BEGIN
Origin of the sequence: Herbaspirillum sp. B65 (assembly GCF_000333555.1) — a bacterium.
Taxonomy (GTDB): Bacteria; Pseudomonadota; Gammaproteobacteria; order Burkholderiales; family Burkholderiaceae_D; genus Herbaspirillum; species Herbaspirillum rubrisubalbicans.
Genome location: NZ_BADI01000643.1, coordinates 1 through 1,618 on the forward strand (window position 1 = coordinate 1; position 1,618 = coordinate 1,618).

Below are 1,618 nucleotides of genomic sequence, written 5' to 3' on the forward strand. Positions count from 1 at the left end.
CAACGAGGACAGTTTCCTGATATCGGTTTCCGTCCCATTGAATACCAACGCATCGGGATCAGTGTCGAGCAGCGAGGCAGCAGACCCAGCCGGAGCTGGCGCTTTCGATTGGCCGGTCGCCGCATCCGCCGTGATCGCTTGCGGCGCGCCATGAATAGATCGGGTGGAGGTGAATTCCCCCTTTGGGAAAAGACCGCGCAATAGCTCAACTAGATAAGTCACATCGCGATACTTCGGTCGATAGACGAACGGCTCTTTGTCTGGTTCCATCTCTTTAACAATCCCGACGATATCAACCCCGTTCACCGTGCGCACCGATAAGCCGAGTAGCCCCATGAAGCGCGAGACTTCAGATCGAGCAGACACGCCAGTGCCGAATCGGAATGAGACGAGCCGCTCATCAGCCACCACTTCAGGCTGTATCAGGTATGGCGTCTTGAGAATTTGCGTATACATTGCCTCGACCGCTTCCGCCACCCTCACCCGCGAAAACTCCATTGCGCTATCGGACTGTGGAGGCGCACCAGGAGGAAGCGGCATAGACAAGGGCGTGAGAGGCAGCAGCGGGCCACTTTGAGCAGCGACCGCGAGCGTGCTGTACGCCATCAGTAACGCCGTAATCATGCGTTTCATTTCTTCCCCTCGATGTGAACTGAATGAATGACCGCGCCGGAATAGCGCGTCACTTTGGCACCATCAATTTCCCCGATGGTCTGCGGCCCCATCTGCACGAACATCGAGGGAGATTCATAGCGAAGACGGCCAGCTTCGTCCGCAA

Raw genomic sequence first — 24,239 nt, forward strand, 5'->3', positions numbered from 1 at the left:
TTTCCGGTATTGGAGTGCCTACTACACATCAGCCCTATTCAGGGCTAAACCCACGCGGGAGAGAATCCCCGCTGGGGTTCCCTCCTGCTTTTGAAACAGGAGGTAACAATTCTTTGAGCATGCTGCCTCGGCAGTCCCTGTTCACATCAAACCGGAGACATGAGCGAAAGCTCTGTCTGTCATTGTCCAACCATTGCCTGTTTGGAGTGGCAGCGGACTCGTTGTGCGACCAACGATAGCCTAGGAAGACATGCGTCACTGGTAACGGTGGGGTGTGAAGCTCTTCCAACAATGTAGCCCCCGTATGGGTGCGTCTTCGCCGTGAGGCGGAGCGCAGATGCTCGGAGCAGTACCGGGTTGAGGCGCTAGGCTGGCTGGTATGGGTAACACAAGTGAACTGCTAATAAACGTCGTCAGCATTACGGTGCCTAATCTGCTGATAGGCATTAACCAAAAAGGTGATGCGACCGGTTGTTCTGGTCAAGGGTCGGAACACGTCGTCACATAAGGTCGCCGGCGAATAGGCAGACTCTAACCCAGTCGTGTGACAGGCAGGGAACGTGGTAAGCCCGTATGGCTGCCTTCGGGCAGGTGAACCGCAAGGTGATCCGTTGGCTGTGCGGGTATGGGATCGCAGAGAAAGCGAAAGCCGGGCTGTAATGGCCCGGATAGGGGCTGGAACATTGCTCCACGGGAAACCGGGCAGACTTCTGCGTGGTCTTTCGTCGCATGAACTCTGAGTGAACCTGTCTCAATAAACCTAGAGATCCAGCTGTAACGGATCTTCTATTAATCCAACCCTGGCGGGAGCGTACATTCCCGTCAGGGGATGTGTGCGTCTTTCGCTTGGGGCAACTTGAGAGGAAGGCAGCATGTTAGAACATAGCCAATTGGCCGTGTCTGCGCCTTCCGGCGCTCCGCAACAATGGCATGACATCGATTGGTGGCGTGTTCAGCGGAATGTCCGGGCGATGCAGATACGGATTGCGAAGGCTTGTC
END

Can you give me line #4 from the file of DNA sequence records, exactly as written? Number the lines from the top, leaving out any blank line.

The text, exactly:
Below are 1,618 nucleotides of genomic sequence, written 5' to 3' on the forward strand. Positions count from 1 at the left end.